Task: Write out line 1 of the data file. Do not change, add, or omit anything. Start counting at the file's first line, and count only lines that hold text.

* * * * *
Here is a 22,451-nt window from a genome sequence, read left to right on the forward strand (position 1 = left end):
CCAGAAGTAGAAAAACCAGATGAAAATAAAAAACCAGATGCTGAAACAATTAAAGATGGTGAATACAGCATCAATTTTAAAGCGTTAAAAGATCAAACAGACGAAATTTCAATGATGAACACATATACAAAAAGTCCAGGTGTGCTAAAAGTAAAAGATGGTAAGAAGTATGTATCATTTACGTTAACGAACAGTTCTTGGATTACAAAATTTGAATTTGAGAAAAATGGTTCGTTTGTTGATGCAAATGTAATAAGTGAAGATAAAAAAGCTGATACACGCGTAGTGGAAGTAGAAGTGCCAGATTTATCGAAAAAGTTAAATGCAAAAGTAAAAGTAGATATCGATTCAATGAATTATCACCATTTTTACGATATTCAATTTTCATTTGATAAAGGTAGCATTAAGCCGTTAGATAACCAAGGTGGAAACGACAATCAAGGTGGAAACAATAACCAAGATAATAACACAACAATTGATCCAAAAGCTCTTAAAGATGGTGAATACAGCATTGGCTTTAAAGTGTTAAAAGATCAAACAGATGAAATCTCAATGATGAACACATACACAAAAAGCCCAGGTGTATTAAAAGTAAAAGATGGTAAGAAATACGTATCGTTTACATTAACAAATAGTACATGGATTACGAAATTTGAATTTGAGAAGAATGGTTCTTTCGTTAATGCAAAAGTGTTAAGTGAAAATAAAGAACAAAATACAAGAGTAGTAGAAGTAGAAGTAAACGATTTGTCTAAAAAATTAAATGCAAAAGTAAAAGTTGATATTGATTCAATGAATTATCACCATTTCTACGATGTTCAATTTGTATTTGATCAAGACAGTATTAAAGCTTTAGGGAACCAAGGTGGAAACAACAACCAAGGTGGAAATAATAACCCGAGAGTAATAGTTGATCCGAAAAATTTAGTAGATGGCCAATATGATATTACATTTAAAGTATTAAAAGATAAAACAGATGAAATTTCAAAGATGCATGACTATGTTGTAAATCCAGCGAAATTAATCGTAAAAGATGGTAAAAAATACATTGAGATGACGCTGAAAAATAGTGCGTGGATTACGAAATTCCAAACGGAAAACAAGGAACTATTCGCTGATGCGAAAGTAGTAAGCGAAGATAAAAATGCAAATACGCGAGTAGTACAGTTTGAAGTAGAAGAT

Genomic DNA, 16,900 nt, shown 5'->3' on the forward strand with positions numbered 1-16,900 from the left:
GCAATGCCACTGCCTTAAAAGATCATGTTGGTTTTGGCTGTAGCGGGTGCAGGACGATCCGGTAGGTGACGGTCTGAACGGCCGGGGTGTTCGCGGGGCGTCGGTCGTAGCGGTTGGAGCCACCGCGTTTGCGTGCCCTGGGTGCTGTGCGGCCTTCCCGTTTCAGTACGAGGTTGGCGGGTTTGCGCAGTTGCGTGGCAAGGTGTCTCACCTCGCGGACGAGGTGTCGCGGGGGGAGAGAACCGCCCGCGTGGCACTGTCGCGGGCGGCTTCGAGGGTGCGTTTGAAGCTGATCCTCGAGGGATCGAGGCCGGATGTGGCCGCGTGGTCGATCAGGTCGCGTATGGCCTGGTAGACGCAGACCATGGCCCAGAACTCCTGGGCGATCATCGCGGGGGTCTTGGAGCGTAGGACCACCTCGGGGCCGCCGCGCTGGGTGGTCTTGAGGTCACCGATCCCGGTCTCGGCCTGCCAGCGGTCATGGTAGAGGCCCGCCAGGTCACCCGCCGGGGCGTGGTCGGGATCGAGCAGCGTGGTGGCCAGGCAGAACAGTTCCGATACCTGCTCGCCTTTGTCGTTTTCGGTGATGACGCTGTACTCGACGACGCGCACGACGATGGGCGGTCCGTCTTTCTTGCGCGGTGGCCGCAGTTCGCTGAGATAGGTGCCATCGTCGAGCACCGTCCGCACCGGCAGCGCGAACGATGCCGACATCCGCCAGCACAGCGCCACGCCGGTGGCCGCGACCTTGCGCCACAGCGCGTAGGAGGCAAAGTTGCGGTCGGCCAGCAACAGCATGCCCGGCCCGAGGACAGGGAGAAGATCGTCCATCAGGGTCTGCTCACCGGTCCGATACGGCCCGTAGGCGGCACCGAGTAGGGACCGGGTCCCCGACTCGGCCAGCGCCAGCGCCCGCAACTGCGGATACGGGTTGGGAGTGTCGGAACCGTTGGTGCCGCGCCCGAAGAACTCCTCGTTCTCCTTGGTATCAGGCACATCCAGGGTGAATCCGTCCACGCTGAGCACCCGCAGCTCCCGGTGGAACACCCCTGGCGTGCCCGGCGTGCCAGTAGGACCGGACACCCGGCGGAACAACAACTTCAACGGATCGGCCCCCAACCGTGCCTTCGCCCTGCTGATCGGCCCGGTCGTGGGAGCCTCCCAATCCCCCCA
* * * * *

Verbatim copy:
Here is a 22,451-nt window from a genome sequence, read left to right on the forward strand (position 1 = left end):